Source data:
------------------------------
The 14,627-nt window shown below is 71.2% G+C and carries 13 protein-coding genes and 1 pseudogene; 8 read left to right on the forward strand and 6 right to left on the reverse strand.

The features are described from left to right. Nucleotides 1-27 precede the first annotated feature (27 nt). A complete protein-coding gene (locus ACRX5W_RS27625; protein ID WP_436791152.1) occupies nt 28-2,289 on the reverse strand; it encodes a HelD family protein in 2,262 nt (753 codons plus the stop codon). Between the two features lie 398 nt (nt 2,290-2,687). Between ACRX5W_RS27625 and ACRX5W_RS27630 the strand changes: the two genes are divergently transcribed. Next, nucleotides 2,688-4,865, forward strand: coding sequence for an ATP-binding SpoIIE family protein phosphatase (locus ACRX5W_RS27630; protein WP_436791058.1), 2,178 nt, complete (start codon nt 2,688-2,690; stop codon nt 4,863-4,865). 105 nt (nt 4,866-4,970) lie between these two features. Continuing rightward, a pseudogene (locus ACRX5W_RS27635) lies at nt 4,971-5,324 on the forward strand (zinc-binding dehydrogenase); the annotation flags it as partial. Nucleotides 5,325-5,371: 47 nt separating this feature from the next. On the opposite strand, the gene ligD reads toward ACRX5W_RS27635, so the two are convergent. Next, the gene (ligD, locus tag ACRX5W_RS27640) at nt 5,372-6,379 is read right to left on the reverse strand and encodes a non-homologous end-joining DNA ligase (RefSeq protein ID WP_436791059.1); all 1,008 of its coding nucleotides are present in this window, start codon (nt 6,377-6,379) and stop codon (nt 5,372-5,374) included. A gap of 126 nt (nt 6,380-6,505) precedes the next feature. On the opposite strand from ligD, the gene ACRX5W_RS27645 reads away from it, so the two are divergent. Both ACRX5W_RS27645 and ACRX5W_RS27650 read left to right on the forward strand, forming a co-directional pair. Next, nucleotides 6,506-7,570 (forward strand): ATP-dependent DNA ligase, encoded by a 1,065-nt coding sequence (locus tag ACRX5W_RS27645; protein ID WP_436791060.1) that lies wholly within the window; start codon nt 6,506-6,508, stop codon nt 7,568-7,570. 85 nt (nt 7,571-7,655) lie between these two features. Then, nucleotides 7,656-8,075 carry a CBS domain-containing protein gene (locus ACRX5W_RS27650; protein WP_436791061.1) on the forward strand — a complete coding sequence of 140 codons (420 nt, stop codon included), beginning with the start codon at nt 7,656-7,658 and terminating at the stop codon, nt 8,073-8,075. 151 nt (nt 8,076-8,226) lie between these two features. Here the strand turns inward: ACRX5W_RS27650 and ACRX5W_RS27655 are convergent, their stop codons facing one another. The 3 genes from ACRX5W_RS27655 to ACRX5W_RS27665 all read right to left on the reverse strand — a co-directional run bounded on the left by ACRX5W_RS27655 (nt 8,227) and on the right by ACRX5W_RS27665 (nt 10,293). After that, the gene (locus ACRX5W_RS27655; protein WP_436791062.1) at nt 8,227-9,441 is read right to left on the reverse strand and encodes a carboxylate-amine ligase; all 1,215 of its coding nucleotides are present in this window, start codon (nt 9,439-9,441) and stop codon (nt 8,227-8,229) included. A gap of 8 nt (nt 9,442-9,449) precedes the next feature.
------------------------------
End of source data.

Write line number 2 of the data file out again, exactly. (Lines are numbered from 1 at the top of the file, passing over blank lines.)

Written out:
The features are described from left to right. Nucleotides 1-27 precede the first annotated feature (27 nt). A complete protein-coding gene (locus ACRX5W_RS27625; protein ID WP_436791152.1) occupies nt 28-2,289 on the reverse strand; it encodes a HelD family protein in 2,262 nt (753 codons plus the stop codon). Between the two features lie 398 nt (nt 2,290-2,687). Between ACRX5W_RS27625 and ACRX5W_RS27630 the strand changes: the two genes are divergently transcribed. Next, nucleotides 2,688-4,865, forward strand: coding sequence for an ATP-binding SpoIIE family protein phosphatase (locus ACRX5W_RS27630; protein WP_436791058.1), 2,178 nt, complete (start codon nt 2,688-2,690; stop codon nt 4,863-4,865). 105 nt (nt 4,866-4,970) lie between these two features. Continuing rightward, a pseudogene (locus ACRX5W_RS27635) lies at nt 4,971-5,324 on the forward strand (zinc-binding dehydrogenase); the annotation flags it as partial. Nucleotides 5,325-5,371: 47 nt separating this feature from the next. On the opposite strand, the gene ligD reads toward ACRX5W_RS27635, so the two are convergent. Next, the gene (ligD, locus tag ACRX5W_RS27640) at nt 5,372-6,379 is read right to left on the reverse strand and encodes a non-homologous end-joining DNA ligase (RefSeq protein ID WP_436791059.1); all 1,008 of its coding nucleotides are present in this window, start codon (nt 6,377-6,379) and stop codon (nt 5,372-5,374) included. A gap of 126 nt (nt 6,380-6,505) precedes the next feature. On the opposite strand from ligD, the gene ACRX5W_RS27645 reads away from it, so the two are divergent. Both ACRX5W_RS27645 and ACRX5W_RS27650 read left to right on the forward strand, forming a co-directional pair. Next, nucleotides 6,506-7,570 (forward strand): ATP-dependent DNA ligase, encoded by a 1,065-nt coding sequence (locus tag ACRX5W_RS27645; protein ID WP_436791060.1) that lies wholly within the window; start codon nt 6,506-6,508, stop codon nt 7,568-7,570. 85 nt (nt 7,571-7,655) lie between these two features. Then, nucleotides 7,656-8,075 carry a CBS domain-containing protein gene (locus ACRX5W_RS27650; protein WP_436791061.1) on the forward strand — a complete coding sequence of 140 codons (420 nt, stop codon included), beginning with the start codon at nt 7,656-7,658 and terminating at the stop codon, nt 8,073-8,075. 151 nt (nt 8,076-8,226) lie between these two features. Here the strand turns inward: ACRX5W_RS27650 and ACRX5W_RS27655 are convergent, their stop codons facing one another. The 3 genes from ACRX5W_RS27655 to ACRX5W_RS27665 all read right to left on the reverse strand — a co-directional run bounded on the left by ACRX5W_RS27655 (nt 8,227) and on the right by ACRX5W_RS27665 (nt 10,293). After that, the gene (locus ACRX5W_RS27655; protein WP_436791062.1) at nt 8,227-9,441 is read right to left on the reverse strand and encodes a carboxylate-amine ligase; all 1,215 of its coding nucleotides are present in this window, start codon (nt 9,439-9,441) and stop codon (nt 8,227-8,229) included. A gap of 8 nt (nt 9,442-9,449) precedes the next feature.